A bogey on No. 17 trimmed Chapman's lead to three strokes, but he kept his tee shot in the fairway on No. 18. Chapman missed the green with his approach, but so did Cook. On an emotional walk toward the 18th green, Chapman took his hat off to acknowledge the crowd, then eventually gathered himself and calmly finished with another bogey to win by two.

''I made a couple of mistakes,'' Chapman said. ''And then you're thinking, 'Well, it's only four shots now.' But four shots is a lot.''

There were plenty of low scores Sunday, even as the temperature hovered around 90 degrees at the 6,822-yard course. Perry began the day 15 strokes behind the leader, so winning was never realistic, but he put on a clinic, shooting 31 on each nine. Perry broke the Senior PGA Championship record for a single round of 63 set by Arnold Palmer in 1984 and Buck White in 1961, although they both did it on par-72 courses.

''I knew I wasn't going to catch Roger,'' Perry said. ''I was just going at every stick and didn't really care, didn't have any fears or thoughts, and I wish I could learn to play golf like that every day.''

Peter Senior shot a 63 on Sunday – including a 28 on the back nine – and tied with four other players at 9 under. Sandy Lyle and Joe Daley were in that group, too. They shot 64.

Chapman is second in the Schwab Cup standings behind Michael Allen.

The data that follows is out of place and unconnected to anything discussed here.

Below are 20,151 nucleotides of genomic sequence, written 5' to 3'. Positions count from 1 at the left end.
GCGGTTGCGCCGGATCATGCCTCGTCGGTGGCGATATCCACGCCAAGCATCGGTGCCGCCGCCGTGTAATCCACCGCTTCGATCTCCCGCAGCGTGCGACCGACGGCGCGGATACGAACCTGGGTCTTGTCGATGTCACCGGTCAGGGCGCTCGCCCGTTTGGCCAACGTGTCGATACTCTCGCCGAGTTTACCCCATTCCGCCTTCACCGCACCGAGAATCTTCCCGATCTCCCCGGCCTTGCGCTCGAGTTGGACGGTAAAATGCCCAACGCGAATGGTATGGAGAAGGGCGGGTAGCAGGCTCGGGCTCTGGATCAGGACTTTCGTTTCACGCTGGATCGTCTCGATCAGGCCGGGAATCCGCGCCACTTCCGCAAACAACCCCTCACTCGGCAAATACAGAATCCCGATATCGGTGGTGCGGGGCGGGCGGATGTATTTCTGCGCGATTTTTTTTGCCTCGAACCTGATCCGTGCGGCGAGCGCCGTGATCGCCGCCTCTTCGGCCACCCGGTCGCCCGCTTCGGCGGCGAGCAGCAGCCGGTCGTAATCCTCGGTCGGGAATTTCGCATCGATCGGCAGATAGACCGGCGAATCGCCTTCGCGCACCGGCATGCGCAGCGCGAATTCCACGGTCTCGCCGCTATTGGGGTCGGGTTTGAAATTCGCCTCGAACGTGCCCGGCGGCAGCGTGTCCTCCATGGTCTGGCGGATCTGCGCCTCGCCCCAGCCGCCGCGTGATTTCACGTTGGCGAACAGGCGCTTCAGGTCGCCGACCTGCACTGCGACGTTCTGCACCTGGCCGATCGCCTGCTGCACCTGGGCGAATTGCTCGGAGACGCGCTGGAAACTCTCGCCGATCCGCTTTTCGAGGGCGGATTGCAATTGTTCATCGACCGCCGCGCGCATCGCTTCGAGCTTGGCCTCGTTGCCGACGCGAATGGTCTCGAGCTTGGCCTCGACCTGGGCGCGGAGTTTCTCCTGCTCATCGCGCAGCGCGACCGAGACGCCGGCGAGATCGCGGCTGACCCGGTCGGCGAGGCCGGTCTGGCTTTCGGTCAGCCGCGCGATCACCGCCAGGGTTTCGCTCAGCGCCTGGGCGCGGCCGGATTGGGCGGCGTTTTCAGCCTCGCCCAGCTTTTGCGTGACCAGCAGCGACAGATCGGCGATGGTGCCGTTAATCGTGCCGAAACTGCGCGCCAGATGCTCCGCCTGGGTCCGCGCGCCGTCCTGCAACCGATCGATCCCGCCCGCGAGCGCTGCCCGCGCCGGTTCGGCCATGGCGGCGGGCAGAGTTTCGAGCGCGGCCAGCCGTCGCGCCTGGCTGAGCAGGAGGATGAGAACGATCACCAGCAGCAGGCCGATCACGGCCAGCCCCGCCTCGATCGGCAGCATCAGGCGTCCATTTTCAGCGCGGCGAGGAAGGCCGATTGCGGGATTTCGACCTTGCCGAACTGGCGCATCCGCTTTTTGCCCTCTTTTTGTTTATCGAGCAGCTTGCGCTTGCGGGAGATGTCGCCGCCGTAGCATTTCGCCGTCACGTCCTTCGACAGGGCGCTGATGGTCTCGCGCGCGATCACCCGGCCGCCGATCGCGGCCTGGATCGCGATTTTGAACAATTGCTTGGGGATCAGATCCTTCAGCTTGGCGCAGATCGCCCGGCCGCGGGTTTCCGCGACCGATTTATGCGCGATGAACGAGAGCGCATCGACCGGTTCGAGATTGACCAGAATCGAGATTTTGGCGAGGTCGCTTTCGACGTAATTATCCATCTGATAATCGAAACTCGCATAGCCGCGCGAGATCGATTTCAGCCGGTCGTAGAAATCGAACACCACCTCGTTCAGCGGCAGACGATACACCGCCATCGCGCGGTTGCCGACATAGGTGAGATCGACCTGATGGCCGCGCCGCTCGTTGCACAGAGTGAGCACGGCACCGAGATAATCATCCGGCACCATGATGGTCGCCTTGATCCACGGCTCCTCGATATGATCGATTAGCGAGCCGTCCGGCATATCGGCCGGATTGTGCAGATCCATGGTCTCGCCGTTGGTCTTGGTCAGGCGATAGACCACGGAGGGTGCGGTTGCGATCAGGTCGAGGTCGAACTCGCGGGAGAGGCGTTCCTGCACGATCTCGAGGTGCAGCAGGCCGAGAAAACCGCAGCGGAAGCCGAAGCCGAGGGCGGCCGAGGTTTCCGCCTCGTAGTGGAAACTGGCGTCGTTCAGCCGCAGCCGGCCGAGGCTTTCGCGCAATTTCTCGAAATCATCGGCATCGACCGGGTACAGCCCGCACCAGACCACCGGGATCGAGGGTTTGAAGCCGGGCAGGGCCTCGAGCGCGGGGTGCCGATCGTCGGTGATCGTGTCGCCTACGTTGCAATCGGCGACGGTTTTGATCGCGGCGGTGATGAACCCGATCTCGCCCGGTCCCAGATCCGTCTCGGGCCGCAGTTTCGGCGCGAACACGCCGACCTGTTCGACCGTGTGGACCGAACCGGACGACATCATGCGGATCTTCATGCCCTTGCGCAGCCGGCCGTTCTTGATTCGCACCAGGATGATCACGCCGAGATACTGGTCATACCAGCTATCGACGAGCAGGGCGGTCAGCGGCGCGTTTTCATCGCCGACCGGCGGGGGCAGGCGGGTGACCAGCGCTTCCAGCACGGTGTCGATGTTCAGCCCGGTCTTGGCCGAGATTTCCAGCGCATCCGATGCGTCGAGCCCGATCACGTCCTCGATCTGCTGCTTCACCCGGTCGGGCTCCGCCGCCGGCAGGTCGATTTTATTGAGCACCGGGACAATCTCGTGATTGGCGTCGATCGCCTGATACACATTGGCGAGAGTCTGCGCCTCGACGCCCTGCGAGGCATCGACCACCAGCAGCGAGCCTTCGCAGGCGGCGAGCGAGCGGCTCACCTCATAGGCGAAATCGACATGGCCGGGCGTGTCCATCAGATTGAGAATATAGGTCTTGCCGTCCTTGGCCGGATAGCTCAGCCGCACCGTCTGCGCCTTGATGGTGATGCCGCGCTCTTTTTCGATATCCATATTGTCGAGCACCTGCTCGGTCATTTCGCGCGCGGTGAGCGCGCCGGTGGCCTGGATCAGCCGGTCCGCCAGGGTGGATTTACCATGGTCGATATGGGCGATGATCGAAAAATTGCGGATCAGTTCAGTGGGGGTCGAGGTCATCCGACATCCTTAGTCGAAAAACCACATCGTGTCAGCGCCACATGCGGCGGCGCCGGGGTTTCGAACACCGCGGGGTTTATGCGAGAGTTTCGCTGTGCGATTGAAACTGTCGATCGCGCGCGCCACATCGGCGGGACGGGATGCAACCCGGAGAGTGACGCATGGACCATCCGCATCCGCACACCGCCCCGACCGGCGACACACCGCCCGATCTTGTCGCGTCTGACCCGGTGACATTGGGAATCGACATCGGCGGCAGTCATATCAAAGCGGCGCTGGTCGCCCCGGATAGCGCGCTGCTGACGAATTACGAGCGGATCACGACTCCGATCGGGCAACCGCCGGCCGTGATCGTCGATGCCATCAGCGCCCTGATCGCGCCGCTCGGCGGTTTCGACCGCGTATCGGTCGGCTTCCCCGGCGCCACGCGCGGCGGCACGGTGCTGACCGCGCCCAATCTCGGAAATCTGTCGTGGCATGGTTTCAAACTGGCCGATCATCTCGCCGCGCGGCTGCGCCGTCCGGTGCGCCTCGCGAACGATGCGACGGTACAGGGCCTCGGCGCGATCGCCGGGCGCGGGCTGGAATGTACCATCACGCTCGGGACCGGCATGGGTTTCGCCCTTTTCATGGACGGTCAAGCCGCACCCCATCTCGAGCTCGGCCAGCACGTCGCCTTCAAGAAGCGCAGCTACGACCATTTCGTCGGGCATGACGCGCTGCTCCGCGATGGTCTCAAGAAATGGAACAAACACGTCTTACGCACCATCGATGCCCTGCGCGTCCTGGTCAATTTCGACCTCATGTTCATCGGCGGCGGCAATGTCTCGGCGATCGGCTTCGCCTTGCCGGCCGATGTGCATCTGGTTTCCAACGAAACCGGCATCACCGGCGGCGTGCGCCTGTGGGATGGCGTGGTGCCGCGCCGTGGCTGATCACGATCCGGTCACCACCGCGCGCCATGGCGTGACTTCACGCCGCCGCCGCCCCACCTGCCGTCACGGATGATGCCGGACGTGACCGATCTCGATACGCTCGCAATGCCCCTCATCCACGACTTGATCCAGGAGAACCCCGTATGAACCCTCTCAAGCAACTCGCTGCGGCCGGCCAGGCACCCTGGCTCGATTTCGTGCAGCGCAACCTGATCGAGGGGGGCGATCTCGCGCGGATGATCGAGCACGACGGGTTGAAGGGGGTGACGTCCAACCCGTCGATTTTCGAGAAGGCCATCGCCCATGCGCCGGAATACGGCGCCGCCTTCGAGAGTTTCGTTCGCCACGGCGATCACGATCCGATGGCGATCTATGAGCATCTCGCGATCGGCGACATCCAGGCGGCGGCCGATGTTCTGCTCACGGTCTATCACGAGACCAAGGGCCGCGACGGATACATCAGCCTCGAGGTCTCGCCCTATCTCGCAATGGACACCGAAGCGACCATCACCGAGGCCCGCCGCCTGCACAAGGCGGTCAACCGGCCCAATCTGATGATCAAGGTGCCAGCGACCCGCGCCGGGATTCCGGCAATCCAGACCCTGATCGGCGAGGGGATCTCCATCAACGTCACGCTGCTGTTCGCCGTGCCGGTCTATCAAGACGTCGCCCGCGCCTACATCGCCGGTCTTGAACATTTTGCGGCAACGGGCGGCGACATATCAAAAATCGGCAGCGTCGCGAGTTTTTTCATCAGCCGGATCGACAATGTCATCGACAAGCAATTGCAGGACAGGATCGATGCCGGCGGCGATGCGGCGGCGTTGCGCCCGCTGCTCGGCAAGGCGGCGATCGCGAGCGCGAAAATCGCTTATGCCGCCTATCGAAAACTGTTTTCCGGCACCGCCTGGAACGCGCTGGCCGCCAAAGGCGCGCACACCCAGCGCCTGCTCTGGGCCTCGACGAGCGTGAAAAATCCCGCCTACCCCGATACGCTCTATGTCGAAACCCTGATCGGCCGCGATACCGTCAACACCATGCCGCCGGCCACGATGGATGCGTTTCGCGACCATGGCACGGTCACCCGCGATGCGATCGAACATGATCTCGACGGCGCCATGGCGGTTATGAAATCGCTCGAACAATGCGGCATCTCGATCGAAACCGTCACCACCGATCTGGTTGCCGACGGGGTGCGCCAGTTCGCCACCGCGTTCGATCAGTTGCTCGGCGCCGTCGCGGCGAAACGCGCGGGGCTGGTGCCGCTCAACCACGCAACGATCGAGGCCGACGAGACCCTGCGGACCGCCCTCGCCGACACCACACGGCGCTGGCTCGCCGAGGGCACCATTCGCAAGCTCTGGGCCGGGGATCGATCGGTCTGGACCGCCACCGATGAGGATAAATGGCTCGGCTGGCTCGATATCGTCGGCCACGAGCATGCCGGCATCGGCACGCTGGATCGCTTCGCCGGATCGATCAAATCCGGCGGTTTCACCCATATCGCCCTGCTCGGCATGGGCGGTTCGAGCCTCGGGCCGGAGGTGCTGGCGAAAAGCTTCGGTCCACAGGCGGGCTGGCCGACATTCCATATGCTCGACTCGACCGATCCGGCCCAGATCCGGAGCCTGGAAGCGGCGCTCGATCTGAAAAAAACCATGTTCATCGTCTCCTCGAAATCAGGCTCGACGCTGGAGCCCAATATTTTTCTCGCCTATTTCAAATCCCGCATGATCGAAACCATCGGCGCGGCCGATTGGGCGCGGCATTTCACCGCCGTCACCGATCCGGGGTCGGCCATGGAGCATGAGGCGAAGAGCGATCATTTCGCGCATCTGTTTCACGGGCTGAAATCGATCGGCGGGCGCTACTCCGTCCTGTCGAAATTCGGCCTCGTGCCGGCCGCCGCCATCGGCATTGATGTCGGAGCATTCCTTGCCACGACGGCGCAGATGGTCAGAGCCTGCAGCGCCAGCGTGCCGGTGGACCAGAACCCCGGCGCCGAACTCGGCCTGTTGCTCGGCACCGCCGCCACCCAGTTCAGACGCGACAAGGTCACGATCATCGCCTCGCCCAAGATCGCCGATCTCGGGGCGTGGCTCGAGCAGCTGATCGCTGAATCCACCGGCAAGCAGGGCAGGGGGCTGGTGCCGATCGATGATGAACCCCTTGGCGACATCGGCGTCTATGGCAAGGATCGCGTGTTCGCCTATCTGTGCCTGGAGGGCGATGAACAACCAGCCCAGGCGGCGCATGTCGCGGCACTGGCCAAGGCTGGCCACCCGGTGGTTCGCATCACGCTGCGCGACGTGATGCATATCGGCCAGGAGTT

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Kelly, Sauers co-lead in Hawaii; Monty, Couples in mix

By Associated PressJanuary 19, 2018, 3:52 am

KAILUA-KONA, Hawaii - Fresh off a solid performance on Oahu, Jerry Kelly shot an 8-under 64 on the Big Island on Thursday to share the first-round lead at the Mitsubishi Electric Championship, the season opener on the PGA Tour Champions.

The 51-year-old Kelly, who tied for 14th at the PGA Tour's Sony Open last week in Honolulu, birdied five of his final seven holes to shoot 30 on the back nine at Hualalai. He won twice last season, his first on the over-50 tour.

Gene Sauers also shot 64, going bogey-free amid calm conditions. Thirty-two of the 44 players broke par in the limited-field event, which includes winners from last season, past champions of the event, major champions and Hall of Famers.

Rocco Mediate and Colin Montgomerie were one shot back, and Fred Couples, Kevin Sutherland and Kirk Triplett were another shot behind.

Bernhard Langer, defending the first of his seven 2017 titles, was in the middle of the pack after a 69.

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Rahm (62) fires career low round

By Will GrayJanuary 19, 2018, 12:03 am

The scores were predictably low during the opening round of the CareerBuilder Challenge, where the top-ranked player in the field currently sits atop the standings. Here's how things look after the first day in Palm Springs as Jon Rahm is out to an early advantage:

Leaderboard: Jon Rahm (-10), Austin Cook (-9), Andrew Landry (-9), Jason Kokrak (-9), Brandon Harkins (-8), Martin Piller (-8), Aaron Wise (-8), Beau Hossler (-8)

What it means: Rahm is coming off a runner-up finish two weeks ago at Kapalua, and he picked up right where he left off with a 10-under 62 at La Quinta Country Club. It marked his lowest career round on the PGA Tour, and it gave him a one-shot lead heading to the Nicklaus Tournament Course. Cook is the only player within two shots of Rahm who has won already on Tour.

Round of the day: Rahm got off to a fast start, playing his first seven holes in 6 under, and he made it around La Quinta without dropping a shot. The 62 bettered his previous career low on Tour by two shots and it included an eagle on the par-5 fifth hole to go along with eight birdies.